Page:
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Moncrieff v Jamieson

[2008] CLJ 20

Case summary last updated at 08/01/2020 16:07 by the Oxbridge Notes in-house law team.

Judgement for the case Moncrieff v Jamieson

P’s land could only be accessed on foot though D’s land, meaning P’s car had to be parked away from his land. D’s predecessor had granted P’s predecessor a right of access for both pedestrians and vehicles. Although vehicles could not access P’s land, P claimed a right to park his vehicles on D’s land before progressing to his own. HL upheld P’s right to park there since, in Scottish law, the right of parking can be seen as ancillary to an easement of vehicular access. There was (obiter) discussion on when a right would exclude the servient landowner to such a degree that it could not be an easement 
Lord Hope: The test of whether a claimed right is to operate as ancillary to the main easement is whether it was necessary for the comfortable use and enjoyment of the servitude. The same test is used for terms of the easement that need to be implied. In this case it was established since there would be great inconvenience if it were not allowed and it would not create too great a burden for the servient land owners (D). 
Lord Scott: Unless the dominant owner seemed to be claiming exclusive possession & control then relatively minor uses of the land wouldn’t be fatal to the easement, e.g. storing things in a garage where the servient owner keeps the only keys to the garage (explains apparently conflicting decisions in Wright v Macadam & Grigsby v Melville, where P had his own access to the cellar. He thus says that where the servient landowner retains possession and control (subject to reasonable exercise of the right in question) then the easement doesn’t exclude the servient landowner.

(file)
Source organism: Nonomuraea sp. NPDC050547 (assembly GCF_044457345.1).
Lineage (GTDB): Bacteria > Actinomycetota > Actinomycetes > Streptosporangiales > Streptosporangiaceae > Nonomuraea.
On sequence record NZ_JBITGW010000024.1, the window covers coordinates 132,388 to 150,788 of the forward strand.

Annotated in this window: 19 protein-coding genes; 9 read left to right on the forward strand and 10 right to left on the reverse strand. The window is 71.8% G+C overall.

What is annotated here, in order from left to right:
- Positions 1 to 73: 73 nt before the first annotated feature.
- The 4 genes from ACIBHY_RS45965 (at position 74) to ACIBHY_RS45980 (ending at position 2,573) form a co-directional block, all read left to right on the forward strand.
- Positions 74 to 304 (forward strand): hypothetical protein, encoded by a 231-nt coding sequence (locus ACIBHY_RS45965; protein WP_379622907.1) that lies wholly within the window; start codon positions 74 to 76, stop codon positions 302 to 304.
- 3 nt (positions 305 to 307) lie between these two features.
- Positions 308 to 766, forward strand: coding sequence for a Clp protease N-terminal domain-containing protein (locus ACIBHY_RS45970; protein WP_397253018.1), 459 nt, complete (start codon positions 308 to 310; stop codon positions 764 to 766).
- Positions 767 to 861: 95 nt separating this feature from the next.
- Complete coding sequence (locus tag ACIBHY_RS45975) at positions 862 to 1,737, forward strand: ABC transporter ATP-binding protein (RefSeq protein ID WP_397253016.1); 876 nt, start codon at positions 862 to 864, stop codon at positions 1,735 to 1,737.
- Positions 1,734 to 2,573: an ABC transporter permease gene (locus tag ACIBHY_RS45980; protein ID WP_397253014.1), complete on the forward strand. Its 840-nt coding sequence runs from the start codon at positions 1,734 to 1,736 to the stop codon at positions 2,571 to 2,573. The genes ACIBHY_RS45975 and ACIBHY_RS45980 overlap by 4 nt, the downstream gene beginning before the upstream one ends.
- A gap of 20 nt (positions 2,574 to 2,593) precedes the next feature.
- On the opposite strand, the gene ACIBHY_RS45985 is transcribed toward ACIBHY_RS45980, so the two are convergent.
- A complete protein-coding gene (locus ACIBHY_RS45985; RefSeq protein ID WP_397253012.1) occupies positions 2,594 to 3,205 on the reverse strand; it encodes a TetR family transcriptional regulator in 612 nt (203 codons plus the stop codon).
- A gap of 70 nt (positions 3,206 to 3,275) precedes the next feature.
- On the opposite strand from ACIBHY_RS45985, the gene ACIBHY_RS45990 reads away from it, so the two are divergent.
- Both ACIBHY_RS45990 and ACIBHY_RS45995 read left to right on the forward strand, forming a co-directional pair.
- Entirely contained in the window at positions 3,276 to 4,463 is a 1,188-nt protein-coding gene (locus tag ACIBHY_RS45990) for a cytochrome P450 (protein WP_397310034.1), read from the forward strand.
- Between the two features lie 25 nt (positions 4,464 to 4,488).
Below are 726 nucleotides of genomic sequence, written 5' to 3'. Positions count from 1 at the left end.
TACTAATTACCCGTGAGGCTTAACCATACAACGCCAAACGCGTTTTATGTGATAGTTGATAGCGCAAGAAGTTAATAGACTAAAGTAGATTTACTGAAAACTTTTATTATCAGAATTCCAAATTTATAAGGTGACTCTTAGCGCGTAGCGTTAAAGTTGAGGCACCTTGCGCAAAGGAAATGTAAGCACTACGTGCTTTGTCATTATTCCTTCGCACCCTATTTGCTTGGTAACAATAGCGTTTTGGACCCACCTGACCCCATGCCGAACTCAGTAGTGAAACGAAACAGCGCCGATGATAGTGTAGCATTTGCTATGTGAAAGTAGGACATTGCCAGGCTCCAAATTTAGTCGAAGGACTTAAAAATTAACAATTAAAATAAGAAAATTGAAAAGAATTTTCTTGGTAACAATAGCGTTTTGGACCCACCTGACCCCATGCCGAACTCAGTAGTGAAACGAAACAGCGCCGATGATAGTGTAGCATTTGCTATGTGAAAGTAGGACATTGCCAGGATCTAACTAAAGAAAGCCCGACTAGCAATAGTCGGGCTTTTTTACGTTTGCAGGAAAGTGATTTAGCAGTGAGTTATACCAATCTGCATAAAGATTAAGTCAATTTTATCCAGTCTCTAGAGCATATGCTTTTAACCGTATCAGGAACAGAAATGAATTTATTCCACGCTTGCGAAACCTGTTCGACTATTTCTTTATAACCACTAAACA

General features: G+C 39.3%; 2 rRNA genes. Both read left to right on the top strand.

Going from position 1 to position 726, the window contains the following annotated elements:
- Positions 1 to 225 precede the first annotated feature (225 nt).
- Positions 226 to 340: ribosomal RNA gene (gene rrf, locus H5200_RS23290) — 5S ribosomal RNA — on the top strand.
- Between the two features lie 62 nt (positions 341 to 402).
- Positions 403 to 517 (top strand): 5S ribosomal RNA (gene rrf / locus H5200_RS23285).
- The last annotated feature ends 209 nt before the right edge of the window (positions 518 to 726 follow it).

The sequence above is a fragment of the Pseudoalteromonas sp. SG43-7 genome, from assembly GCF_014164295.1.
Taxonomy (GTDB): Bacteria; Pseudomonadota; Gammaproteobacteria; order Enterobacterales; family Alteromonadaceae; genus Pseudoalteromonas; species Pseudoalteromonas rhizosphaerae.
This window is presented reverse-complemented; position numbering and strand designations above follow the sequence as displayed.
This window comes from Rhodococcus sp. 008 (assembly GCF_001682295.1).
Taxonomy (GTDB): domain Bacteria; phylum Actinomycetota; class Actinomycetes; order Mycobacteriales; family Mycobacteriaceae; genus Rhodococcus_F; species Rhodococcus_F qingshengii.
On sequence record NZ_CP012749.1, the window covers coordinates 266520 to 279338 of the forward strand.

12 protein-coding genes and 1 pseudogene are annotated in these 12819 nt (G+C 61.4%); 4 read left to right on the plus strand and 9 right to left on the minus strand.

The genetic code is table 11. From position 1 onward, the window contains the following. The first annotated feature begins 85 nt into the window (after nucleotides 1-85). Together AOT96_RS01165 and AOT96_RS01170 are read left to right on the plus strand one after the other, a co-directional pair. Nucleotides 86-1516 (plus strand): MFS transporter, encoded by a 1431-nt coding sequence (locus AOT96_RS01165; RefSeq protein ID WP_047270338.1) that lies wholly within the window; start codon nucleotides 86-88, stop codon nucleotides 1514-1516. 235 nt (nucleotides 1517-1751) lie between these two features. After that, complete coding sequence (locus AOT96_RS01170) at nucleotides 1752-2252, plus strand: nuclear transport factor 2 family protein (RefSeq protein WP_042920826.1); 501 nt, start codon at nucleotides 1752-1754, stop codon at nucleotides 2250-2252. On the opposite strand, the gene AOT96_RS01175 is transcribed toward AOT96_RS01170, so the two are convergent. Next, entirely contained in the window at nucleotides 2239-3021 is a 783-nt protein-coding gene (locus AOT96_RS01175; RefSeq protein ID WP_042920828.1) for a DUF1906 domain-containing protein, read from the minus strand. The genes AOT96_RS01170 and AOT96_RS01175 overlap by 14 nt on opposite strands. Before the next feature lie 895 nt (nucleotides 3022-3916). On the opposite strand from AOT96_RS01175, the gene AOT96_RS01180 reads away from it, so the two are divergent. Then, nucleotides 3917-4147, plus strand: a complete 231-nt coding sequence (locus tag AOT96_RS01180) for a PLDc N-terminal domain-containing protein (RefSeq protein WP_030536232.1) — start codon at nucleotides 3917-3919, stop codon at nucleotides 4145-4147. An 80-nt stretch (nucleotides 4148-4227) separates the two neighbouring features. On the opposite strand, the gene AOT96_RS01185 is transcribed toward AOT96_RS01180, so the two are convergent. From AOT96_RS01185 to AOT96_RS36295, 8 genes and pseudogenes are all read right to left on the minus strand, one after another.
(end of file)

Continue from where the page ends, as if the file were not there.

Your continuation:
Lord Neuberger: He disagrees with Lord Scott’s suggested test for when a right excessively excludes the servient landowner from the benefit of his land: he says that if a right to park a car in a parking space = an easement, it would be inconsistent to say that the right to store goods in a space is not an easement. If the latter case is accepted then occupational (contractual) licences would become rights in rem, undermining the rule that they are not (see notes on licences). 
NB All lords agreed that there was no limit on new types of easements that could be created. Also they all agreed that the mere consequence that it would limit the servient owner’s ability to use part of his land was not enough to exclude the ancillary right. Lord Scott noted that in English law there is a limit to how far the servient owner’s use can be restricted, but that was not crossed in this case. Also Lords Scott, Rodger and Neuberger recognised the possibility of a free-standing servitude of parking. 

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